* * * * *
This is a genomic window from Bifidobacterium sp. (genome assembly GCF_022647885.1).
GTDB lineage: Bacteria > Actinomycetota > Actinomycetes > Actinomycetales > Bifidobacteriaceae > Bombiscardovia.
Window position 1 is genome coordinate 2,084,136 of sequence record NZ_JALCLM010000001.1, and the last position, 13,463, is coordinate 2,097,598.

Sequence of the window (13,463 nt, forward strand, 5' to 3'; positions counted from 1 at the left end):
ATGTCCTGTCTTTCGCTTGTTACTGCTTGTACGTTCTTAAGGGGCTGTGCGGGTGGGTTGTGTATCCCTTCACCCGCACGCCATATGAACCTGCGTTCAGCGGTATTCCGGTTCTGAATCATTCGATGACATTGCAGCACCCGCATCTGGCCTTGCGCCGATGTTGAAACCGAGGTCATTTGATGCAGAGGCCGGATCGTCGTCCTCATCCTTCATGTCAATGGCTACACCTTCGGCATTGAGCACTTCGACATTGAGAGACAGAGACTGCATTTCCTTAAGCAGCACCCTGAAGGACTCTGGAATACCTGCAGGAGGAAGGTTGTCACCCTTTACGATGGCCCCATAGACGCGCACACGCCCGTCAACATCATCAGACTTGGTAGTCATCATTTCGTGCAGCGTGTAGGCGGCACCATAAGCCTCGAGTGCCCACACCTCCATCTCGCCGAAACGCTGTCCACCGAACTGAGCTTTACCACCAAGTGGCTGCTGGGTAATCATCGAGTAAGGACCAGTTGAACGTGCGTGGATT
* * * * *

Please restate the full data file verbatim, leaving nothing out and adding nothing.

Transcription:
This is a genomic window from Bifidobacterium sp. (genome assembly GCF_022647885.1).
GTDB lineage: Bacteria > Actinomycetota > Actinomycetes > Actinomycetales > Bifidobacteriaceae > Bombiscardovia.
Window position 1 is genome coordinate 2,084,136 of sequence record NZ_JALCLM010000001.1, and the last position, 13,463, is coordinate 2,097,598.

Sequence of the window (13,463 nt, forward strand, 5' to 3'; positions counted from 1 at the left end):
ATGTCCTGTCTTTCGCTTGTTACTGCTTGTACGTTCTTAAGGGGCTGTGCGGGTGGGTTGTGTATCCCTTCACCCGCACGCCATATGAACCTGCGTTCAGCGGTATTCCGGTTCTGAATCATTCGATGACATTGCAGCACCCGCATCTGGCCTTGCGCCGATGTTGAAACCGAGGTCATTTGATGCAGAGGCCGGATCGTCGTCCTCATCCTTCATGTCAATGGCTACACCTTCGGCATTGAGCACTTCGACATTGAGAGACAGAGACTGCATTTCCTTAAGCAGCACCCTGAAGGACTCTGGAATACCTGCAGGAGGAAGGTTGTCACCCTTTACGATGGCCCCATAGACGCGCACACGCCCGTCAACATCATCAGACTTGGTAGTCATCATTTCGTGCAGCGTGTAGGCGGCACCATAAGCCTCGAGTGCCCACACCTCCATCTCGCCGAAACGCTGTCCACCGAACTGAGCTTTACCACCAAGTGGCTGCTGGGTAATCATCGAGTAAGGACCAGTTGAACGTGCGTGGATT